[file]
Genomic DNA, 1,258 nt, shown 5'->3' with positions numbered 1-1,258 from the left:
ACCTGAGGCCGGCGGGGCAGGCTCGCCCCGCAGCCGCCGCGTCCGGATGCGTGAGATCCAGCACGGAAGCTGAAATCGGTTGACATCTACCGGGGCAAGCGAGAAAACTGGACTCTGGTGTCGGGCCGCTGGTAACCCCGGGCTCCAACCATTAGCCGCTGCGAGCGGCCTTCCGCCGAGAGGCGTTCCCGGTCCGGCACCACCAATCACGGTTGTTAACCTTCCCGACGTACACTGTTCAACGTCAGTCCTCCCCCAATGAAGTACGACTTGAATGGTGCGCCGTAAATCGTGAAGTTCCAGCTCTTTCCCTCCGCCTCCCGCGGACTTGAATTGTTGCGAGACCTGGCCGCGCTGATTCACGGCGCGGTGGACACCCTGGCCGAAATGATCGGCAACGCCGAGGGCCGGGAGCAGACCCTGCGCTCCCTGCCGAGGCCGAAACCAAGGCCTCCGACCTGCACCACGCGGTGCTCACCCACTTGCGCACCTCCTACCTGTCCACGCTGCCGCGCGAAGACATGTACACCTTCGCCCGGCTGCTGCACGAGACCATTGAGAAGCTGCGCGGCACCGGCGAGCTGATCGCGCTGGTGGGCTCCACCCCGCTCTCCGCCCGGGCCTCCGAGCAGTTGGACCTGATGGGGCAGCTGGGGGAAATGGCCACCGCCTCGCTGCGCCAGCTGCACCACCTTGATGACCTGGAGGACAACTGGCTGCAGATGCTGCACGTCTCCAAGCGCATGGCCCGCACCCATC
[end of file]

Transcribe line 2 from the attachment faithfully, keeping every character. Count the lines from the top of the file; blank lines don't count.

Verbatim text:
ACCTGAGGCCGGCGGGGCAGGCTCGCCCCGCAGCCGCCGCGTCCGGATGCGTGAGATCCAGCACGGAAGCTGAAATCGGTTGACATCTACCGGGGCAAGCGAGAAAACTGGACTCTGGTGTCGGGCCGCTGGTAACCCCGGGCTCCAACCATTAGCCGCTGCGAGCGGCCTTCCGCCGAGAGGCGTTCCCGGTCCGGCACCACCAATCACGGTTGTTAACCTTCCCGACGTACACTGTTCAACGTCAGTCCTCCCCCAATGAAGTACGACTTGAATGGTGCGCCGTAAATCGTGAAGTTCCAGCTCTTTCCCTCCGCCTCCCGCGGACTTGAATTGTTGCGAGACCTGGCCGCGCTGATTCACGGCGCGGTGGACACCCTGGCCGAAATGATCGGCAACGCCGAGGGCCGGGAGCAGACCCTGCGCTCCCTGCCGAGGCCGAAACCAAGGCCTCCGACCTGCACCACGCGGTGCTCACCCACTTGCGCACCTCCTACCTGTCCACGCTGCCGCGCGAAGACATGTACACCTTCGCCCGGCTGCTGCACGAGACCATTGAGAAGCTGCGCGGCACCGGCGAGCTGATCGCGCTGGTGGGCTCCACCCCGCTCTCCGCCCGGGCCTCCGAGCAGTTGGACCTGATGGGGCAGCTGGGGGAAATGGCCACCGCCTCGCTGCGCCAGCTGCACCACCTTGATGACCTGGAGGACAACTGGCTGCAGATGCTGCACGTCTCCAAGCGCATGGCCCGCACCCATC